Home Archived May 12, 2018

Stanton Repeat Photography

Mile 92.5, Salt Creek Camp, Upstream View from River Left (Stake 1456)

Viewing Grand Canyon Site 60 of 119 Return to Main Stanton Index

Stake 1456, 7 February 1890 View Larger Image
7 February 1890
Stanton, faced with navigating Horn Creek Rapid at low water, purposefully allowed one of his boats to drift into the rapid without oarsmen, a move the origin for which he attributed to John Wesley Powell. The Marie was smashed to pieces against a rock near the bottom of the rapid that we affectionately refer to as the Mace Rock, which damaged one of our boats in 1989. The eleven men of the expedition crowded into the remaining two boats, and the stop for photographs on the sandbar downstream Salt Creek was no doubt welcome. Only sand, boulders, and barren cliffs are visible.
Photo credit: Robert B. Stanton, 57-RS-460, courtesy of The National Archives

Stake 1456, 29 January 1990 View Larger Image
29 January 1990
Tamarisk is now the most common riparian plant in Grand Canyon. Although it was first documented in 1938, its colonization accelerated after the closure of Glen Canyon Dam in 1963. Tamarisk is beneficial to sandbars; as is apparent at left, tamarisk traps sand that might otherwise be washed downstream during periodic high releases. It also provides shade against the relentless summer sun, except during winter when it is leafless, as it is in this view. Rocks are scattered on the otherwise open sand by river runners who use this campsite heavily.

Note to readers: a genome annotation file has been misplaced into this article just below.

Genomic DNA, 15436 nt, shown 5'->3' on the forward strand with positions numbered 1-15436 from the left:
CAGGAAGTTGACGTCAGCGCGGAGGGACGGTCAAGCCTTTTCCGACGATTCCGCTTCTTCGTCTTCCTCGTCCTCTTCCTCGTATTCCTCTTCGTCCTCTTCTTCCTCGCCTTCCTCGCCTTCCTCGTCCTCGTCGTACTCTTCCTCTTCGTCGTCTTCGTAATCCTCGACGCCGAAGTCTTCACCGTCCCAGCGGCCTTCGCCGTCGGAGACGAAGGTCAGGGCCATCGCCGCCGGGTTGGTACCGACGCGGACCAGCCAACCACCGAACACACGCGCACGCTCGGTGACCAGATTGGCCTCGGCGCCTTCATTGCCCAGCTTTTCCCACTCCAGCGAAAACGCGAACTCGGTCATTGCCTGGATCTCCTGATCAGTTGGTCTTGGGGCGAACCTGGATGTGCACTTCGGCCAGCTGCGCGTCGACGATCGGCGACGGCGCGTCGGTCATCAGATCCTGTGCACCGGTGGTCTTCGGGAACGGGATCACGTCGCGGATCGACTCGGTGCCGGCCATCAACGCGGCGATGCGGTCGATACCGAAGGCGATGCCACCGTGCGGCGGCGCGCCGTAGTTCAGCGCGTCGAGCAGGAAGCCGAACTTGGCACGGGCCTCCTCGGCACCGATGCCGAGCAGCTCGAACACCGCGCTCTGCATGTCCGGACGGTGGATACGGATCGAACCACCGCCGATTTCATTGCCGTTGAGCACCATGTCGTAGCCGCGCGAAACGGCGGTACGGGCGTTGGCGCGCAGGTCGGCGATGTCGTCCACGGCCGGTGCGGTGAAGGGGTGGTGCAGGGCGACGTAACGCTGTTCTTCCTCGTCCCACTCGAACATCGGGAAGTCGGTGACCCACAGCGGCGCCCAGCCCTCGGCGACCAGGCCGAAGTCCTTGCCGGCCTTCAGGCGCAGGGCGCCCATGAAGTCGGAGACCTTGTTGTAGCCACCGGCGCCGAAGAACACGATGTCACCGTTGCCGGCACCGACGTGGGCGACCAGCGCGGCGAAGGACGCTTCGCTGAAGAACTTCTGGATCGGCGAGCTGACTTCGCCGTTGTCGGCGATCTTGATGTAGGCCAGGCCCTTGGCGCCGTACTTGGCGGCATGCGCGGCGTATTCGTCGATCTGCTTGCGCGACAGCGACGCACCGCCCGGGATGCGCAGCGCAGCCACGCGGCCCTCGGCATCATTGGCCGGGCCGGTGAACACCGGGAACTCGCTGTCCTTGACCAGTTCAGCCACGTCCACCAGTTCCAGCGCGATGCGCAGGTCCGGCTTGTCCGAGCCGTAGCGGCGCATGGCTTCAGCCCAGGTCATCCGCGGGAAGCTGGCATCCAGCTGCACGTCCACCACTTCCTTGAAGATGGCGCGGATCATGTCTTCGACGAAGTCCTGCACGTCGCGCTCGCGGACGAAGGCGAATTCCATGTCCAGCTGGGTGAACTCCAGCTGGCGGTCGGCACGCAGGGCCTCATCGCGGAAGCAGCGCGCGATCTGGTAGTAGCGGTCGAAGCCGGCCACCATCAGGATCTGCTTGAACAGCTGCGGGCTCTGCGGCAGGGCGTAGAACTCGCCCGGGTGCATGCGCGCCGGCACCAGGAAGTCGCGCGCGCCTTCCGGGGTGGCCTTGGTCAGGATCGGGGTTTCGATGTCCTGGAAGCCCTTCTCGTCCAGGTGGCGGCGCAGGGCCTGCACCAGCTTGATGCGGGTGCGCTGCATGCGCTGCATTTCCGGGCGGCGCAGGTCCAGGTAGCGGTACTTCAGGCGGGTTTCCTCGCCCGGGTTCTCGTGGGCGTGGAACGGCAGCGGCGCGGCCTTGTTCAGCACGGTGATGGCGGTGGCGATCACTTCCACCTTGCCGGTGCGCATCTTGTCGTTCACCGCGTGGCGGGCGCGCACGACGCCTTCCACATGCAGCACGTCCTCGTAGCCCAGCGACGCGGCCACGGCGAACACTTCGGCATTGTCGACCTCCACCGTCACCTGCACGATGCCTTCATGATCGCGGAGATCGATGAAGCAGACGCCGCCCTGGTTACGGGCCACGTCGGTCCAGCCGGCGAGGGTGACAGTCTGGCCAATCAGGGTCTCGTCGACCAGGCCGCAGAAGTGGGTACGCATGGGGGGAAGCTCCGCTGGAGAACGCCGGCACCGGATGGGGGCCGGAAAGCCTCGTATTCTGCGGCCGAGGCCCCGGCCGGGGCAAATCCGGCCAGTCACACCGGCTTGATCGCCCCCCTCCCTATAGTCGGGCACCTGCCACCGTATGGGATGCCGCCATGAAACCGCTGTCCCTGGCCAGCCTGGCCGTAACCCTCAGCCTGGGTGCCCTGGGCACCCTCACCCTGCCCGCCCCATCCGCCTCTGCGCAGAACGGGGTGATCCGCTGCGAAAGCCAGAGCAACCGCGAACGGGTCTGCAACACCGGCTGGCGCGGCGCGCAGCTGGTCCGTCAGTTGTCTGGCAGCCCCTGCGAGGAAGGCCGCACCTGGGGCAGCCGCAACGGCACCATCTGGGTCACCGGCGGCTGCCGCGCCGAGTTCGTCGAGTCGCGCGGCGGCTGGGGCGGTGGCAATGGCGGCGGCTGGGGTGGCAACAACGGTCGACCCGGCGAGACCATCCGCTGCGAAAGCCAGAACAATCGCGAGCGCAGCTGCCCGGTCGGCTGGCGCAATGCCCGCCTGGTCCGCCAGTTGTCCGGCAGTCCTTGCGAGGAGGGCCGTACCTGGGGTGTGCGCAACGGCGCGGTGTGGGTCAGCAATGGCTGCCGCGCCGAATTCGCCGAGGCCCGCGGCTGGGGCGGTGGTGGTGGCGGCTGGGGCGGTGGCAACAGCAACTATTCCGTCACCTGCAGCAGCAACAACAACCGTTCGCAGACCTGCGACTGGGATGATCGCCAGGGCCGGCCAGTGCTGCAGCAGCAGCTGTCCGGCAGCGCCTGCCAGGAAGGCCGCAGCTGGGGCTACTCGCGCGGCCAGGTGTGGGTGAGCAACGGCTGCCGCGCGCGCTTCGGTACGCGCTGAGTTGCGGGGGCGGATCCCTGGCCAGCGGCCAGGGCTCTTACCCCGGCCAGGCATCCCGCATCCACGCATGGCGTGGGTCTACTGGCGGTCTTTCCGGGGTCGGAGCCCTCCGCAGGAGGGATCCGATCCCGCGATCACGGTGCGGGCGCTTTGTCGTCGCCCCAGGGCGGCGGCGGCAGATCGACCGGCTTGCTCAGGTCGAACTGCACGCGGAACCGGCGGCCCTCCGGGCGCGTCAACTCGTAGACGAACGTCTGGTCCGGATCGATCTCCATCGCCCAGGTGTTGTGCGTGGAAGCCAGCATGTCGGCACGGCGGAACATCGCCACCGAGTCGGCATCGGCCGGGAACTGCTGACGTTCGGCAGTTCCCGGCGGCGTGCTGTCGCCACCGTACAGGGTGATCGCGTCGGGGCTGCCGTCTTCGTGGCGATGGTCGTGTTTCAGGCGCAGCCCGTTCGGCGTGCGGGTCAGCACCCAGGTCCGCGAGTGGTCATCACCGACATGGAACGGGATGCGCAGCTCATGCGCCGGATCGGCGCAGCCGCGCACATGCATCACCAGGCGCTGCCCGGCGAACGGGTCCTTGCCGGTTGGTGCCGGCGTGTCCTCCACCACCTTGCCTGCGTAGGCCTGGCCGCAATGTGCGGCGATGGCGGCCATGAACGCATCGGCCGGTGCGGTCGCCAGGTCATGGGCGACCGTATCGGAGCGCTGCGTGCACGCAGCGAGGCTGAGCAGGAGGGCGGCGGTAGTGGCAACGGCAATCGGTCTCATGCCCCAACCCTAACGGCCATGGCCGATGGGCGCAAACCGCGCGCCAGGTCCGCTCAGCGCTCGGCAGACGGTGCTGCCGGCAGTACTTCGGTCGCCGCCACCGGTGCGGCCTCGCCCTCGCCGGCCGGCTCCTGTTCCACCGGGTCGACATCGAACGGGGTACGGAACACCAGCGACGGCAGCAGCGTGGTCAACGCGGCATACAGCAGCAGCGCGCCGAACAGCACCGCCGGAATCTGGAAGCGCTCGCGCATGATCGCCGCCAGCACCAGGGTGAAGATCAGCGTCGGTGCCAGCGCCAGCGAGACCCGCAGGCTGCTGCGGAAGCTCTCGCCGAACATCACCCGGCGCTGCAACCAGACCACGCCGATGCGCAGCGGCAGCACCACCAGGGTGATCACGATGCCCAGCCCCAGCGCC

Photo credit: Glenn Rink

Stake 1456, 21 September 2010 View Larger Image
21 September 2010
The tamarisk now form a wall on the river side of this sandbar and are perched on hummocks of sand. Several trails cut through this wall, allowing access to the reduced sand area upslope of the tamarisk. About three feet of sand has eroded away, exposing many large boulders which were not visible twenty years earlier.
Photo credit: Bill Lemke

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